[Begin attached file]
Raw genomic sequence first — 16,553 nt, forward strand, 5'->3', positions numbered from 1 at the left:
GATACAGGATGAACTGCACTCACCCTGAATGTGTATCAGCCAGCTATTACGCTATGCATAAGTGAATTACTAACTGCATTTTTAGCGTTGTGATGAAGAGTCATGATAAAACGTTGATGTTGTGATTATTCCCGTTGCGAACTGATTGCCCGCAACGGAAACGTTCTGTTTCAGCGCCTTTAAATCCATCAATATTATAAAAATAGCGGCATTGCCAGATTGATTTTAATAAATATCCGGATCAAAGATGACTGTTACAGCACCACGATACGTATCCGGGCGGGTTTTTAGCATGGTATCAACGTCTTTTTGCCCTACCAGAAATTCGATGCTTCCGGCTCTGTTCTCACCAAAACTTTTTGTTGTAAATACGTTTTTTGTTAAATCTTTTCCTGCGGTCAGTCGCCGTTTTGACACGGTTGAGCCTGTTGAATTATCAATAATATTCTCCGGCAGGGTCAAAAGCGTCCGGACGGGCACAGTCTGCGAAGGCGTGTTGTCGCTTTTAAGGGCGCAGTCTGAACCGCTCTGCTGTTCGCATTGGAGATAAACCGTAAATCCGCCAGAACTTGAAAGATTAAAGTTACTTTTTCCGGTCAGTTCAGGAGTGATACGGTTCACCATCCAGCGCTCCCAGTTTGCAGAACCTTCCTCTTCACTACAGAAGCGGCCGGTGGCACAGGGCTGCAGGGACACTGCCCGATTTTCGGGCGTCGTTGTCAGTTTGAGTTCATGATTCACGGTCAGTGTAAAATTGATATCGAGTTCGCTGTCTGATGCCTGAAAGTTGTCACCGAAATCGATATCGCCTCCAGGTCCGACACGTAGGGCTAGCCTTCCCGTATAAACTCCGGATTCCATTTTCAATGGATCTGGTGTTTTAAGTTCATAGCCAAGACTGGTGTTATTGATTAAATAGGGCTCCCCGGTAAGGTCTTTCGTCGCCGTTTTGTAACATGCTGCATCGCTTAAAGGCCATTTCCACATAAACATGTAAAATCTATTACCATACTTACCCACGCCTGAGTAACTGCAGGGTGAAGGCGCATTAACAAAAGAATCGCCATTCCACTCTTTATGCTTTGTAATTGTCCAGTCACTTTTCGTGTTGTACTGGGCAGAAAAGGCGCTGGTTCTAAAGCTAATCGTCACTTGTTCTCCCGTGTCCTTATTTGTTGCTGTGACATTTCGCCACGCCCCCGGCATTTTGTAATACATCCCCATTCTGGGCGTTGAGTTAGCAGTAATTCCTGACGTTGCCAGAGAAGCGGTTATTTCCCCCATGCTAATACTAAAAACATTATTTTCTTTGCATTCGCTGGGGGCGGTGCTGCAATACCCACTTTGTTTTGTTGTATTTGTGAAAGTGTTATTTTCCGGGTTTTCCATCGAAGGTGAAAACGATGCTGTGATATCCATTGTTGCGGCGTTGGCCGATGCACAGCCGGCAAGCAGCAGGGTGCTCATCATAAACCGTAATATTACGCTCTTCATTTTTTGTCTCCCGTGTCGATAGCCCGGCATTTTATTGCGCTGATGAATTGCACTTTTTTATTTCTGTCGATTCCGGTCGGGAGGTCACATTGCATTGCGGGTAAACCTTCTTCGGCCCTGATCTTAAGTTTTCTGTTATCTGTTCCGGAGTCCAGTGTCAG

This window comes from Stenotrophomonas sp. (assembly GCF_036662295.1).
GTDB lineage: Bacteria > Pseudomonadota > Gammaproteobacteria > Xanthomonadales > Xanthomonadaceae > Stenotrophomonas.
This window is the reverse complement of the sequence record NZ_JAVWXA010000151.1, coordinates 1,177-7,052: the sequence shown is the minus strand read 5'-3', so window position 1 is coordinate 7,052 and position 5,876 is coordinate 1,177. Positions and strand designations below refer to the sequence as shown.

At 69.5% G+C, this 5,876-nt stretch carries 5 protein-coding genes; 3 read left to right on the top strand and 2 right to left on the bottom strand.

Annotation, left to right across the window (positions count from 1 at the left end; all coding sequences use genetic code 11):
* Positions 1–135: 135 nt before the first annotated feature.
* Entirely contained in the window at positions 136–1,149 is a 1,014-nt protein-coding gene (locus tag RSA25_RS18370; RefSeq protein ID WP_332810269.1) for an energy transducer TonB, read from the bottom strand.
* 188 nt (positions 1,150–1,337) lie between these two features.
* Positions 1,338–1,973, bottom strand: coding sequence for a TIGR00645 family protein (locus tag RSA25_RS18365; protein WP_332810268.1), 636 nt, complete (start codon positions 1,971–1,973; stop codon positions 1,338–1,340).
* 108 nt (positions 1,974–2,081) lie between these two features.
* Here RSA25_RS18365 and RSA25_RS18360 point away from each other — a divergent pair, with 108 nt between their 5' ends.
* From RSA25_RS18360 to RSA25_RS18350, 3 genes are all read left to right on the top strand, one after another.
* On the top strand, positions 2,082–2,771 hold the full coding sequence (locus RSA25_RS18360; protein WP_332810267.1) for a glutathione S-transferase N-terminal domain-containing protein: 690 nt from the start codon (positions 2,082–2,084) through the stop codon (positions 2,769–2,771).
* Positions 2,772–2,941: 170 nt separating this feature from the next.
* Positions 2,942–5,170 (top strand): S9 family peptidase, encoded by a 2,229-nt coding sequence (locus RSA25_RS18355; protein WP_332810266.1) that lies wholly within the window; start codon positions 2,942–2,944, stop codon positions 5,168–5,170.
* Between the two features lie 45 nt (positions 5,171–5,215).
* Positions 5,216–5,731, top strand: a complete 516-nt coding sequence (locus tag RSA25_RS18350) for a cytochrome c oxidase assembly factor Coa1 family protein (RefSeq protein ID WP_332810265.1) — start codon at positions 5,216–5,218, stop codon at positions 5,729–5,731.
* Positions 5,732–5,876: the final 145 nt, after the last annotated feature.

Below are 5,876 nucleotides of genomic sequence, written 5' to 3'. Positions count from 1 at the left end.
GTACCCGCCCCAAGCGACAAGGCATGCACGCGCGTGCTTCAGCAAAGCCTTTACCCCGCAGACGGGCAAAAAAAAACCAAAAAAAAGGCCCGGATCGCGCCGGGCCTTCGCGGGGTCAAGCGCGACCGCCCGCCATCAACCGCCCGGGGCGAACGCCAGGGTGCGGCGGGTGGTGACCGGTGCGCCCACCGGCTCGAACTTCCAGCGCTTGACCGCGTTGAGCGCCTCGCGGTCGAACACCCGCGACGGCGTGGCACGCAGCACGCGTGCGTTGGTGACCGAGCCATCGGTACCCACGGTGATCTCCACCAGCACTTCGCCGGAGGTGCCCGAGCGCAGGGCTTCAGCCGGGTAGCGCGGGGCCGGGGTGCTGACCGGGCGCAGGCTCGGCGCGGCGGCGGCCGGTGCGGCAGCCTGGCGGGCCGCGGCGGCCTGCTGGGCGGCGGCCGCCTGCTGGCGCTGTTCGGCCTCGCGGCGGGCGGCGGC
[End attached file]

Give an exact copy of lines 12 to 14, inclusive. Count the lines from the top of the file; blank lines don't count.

* 108 nt (positions 1,974–2,081) lie between these two features.
* Here RSA25_RS18365 and RSA25_RS18360 point away from each other — a divergent pair, with 108 nt between their 5' ends.
* From RSA25_RS18360 to RSA25_RS18350, 3 genes are all read left to right on the top strand, one after another.